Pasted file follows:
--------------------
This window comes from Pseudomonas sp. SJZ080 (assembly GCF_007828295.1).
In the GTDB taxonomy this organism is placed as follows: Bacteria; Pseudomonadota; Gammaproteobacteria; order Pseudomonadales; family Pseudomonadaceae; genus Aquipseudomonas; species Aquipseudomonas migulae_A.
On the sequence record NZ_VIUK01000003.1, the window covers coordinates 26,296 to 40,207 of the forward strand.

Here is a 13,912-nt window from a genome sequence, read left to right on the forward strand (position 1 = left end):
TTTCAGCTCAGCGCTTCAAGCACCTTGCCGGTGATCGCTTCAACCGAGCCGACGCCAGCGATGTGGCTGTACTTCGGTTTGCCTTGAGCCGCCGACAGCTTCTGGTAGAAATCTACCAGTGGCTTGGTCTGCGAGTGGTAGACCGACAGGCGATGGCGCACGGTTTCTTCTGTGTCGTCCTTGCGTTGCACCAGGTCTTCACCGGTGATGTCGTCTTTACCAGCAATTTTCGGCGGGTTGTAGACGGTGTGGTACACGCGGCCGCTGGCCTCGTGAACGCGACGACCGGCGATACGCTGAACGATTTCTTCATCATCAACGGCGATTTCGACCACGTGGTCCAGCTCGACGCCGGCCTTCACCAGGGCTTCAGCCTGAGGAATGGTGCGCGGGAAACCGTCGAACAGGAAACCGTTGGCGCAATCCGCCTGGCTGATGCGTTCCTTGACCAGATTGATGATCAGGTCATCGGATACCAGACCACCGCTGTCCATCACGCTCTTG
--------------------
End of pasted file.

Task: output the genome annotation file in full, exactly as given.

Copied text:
This window comes from Pseudomonas sp. SJZ080 (assembly GCF_007828295.1).
In the GTDB taxonomy this organism is placed as follows: Bacteria; Pseudomonadota; Gammaproteobacteria; order Pseudomonadales; family Pseudomonadaceae; genus Aquipseudomonas; species Aquipseudomonas migulae_A.
On the sequence record NZ_VIUK01000003.1, the window covers coordinates 26,296 to 40,207 of the forward strand.

Here is a 13,912-nt window from a genome sequence, read left to right on the forward strand (position 1 = left end):
TTTCAGCTCAGCGCTTCAAGCACCTTGCCGGTGATCGCTTCAACCGAGCCGACGCCAGCGATGTGGCTGTACTTCGGTTTGCCTTGAGCCGCCGACAGCTTCTGGTAGAAATCTACCAGTGGCTTGGTCTGCGAGTGGTAGACCGACAGGCGATGGCGCACGGTTTCTTCTGTGTCGTCCTTGCGTTGCACCAGGTCTTCACCGGTGATGTCGTCTTTACCAGCAATTTTCGGCGGGTTGTAGACGGTGTGGTACACGCGGCCGCTGGCCTCGTGAACGCGACGACCGGCGATACGCTGAACGATTTCTTCATCATCAACGGCGATTTCGACCACGTGGTCCAGCTCGACGCCGGCCTTCACCAGGGCTTCAGCCTGAGGAATGGTGCGCGGGAAACCGTCGAACAGGAAACCGTTGGCGCAATCCGCCTGGCTGATGCGTTCCTTGACCAGATTGATGATCAGGTCATCGGATACCAGACCACCGCTGTCCATCACGCTCTTG